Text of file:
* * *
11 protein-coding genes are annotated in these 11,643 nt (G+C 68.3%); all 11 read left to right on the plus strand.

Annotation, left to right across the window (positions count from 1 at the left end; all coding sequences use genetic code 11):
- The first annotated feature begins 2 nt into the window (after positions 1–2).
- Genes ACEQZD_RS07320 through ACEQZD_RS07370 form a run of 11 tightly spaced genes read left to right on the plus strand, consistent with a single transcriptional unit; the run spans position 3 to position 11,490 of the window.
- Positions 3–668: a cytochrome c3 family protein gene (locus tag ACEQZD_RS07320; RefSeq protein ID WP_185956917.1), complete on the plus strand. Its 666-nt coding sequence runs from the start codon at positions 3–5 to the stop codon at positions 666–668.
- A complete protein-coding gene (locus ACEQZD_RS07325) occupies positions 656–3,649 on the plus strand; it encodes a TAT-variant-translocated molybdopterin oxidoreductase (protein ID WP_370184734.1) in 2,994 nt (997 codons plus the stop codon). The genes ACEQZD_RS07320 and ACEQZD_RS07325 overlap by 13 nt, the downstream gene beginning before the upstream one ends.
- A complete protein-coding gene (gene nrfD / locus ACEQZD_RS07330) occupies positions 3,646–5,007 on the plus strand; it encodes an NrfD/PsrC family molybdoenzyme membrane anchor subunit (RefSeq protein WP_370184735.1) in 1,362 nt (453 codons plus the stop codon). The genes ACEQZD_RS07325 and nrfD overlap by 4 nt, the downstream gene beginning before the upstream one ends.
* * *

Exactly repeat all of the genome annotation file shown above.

11 protein-coding genes are annotated in these 11,643 nt (G+C 68.3%); all 11 read left to right on the plus strand.

Annotation, left to right across the window (positions count from 1 at the left end; all coding sequences use genetic code 11):
- The first annotated feature begins 2 nt into the window (after positions 1–2).
- Genes ACEQZD_RS07320 through ACEQZD_RS07370 form a run of 11 tightly spaced genes read left to right on the plus strand, consistent with a single transcriptional unit; the run spans position 3 to position 11,490 of the window.
- Positions 3–668: a cytochrome c3 family protein gene (locus tag ACEQZD_RS07320; RefSeq protein ID WP_185956917.1), complete on the plus strand. Its 666-nt coding sequence runs from the start codon at positions 3–5 to the stop codon at positions 666–668.
- A complete protein-coding gene (locus ACEQZD_RS07325) occupies positions 656–3,649 on the plus strand; it encodes a TAT-variant-translocated molybdopterin oxidoreductase (protein ID WP_370184734.1) in 2,994 nt (997 codons plus the stop codon). The genes ACEQZD_RS07320 and ACEQZD_RS07325 overlap by 13 nt, the downstream gene beginning before the upstream one ends.
- A complete protein-coding gene (gene nrfD / locus ACEQZD_RS07330) occupies positions 3,646–5,007 on the plus strand; it encodes an NrfD/PsrC family molybdoenzyme membrane anchor subunit (RefSeq protein WP_370184735.1) in 1,362 nt (453 codons plus the stop codon). The genes ACEQZD_RS07325 and nrfD overlap by 4 nt, the downstream gene beginning before the upstream one ends.